Glissant proposes that as opposed to adhering to the “sacred power” of filiation that our mode of relating to one another is defined by expanse rather than depth. He references this Aesthetics of Diversity, “Diversity is not the melting-pot, the pulp, the mish-mash, etc. Diversity is differences that encounter each other, adjust to each other, oppose each other, agree with each other and produce the unpredictable.” (Glissant 2013). Memory, in this instance, becomes a tool of relation. “For we are able to untangle this web, pondering it together and recognizing ourselves side by side within it.” (Glissant, 2010). This is the same voice Walcott used when describing a parallel, yet disarming filiation with Western society in his poem, “The Sea is History”. In it he cites Biblical filiation and the corresponding elements found in relation to the Caribbean paradigm as a way of neutralising the legitimacy that Western society and colonialism claimed. The poem creates no heroes or a basis for annihilating the “other” but references imagery that is familiar to anyone in the region, causing us to coalesce around our collective sensorial memory. After drawing parallels to the Biblical filiation and its implied violence, Walcott summarises the poem claiming that only after that lineage has ended can we really claim that history has begun. Walcott, in The Antilles: Fragments of Epic Memory hints again at this, “There is a territory wider than this – wider than the limits made by the map of an island – which is the illimitable sea and what it remembers.”
I would be remiss in spending so much time with the texts of Walcott and Glissant if I did not summarise with their common reference to the beach. In the Caribbean, the shoreline is a highly politicised space and the juncture for many locals’ encounters with “the other”. It is also a site of exploitation and loss and a place where foreigners come to have their expectations of the Caribbean realised. Glissant, in observing a visitor’s reaction to the beach, “…beneath this insipid facade, we rediscover the ardor of a land. I see the mockery of the image, and I do not see it. I catch the quivering of this beach by surprise, this beach where visitors exclaim how beautiful! how typical! and I see that is it burning.” (Glissant 2010). At the end of establishing the poetics of relation, modeled by a region that has exhibited exceptional civility, capacity for creative expression and a propensity to be able to process globalisation, the region is still subject to stereotypes of idyllic holiday destination. One cannot refute that the region’s beauty is also exceptional but what is at stake is the suppression of what can be considered a full expression of humanity with the schizophrenia of capitalism.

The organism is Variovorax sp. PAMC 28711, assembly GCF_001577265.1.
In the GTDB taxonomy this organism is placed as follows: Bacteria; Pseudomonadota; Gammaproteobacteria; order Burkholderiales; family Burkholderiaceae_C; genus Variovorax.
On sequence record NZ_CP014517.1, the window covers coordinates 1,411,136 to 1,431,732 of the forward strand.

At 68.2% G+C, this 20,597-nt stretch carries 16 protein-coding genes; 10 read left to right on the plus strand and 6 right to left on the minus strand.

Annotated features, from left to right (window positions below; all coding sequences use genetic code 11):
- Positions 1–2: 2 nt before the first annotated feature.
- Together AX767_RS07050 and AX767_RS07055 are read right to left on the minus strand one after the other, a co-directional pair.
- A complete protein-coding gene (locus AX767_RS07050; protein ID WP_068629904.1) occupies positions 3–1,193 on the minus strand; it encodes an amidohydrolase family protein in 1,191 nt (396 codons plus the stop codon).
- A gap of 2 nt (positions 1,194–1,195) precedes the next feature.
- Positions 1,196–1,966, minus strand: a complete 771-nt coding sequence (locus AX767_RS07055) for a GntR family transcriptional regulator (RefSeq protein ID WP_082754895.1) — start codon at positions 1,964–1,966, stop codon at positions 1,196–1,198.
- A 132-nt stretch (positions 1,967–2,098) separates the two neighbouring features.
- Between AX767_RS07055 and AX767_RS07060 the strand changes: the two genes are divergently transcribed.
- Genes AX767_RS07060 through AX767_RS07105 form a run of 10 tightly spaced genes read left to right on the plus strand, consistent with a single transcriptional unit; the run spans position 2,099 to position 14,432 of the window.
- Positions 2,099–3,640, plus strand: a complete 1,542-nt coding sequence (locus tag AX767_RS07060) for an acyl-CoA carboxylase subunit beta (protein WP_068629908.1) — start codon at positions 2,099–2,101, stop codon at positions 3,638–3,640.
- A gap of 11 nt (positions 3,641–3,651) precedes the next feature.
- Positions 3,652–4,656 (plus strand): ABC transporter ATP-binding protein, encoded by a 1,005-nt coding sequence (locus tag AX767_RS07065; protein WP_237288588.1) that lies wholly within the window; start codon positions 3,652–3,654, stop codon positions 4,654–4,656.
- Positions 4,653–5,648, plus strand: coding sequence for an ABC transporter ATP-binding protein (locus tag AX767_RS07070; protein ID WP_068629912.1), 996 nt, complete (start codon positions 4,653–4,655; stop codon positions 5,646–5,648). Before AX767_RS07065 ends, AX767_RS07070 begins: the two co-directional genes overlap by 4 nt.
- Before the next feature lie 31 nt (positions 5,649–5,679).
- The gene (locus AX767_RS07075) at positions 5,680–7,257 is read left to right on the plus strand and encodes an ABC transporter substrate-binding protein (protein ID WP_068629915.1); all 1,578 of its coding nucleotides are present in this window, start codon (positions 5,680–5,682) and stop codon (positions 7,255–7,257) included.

“This is how the islands from the shame of necessity sell themselves; this is the seasonal erosion of their identity, that high-pitched repetition of the same images of service that cannot distinguish one island from the other, with a future of polluted marinas, land deals negotiated by ministers, and all of this conducted to the music of Happy Hour and the rictus of a smile.”
“The Caribbean is not an idyll, not to its natives. They draw their working strength from it organically, like trees, like the sea almond or the spice laurel of the heights. Its peasantry and its fishermen are not there to be loved or even photographed; they are trees who sweat, and whose bark is filmed with salt, but every day on some island, rootless trees in suits are signing favourable tax breaks with entrepreneurs, poisoning the sea almond and the spice laurel of the mountains to their roots. A morning could come in which governments might ask what happened not merely to the forests and the bays but to a whole people.” (“The Nobel Prize in Literature 1992”)
The region, as a site of active engagement with the fragments of Epic Memory, is fighting a human struggle, not for legitimacy but for contingency. The region will continue to “adjust, affirm, reject, and innovate” particularly in its artistic expression but this is done while simultaneously insisting that a visitor’s memory of our beaches does not encapsulate the expanse of Caribbean consciousness. “Break a vase, and the love that reassembles the fragments is stronger than that love which took its symmetry for granted when it was whole.” (“The Nobel Prize in Literature 1992”). Reassembling epic memory depends on people who are willing to be engage fully with what it means to be human and how we can then relate.
Glissant, Edouard (2013). Introduction à Une Poétique Du Divers. Gallimard.
Glissant, Édouard, & Wing, Betsy (2010). Poetics of Relation. The University of Michigan Press.
Nettleford, Rex (1979). Caribbean Cultural Identity. Center for Afro-American Studies and UCLA Latin American Center.
“The Nobel Prize in Literature 1992.” Nobelprize.org, http://www.nobelprize.org/prizes/literature/1992/walcott/lecture/.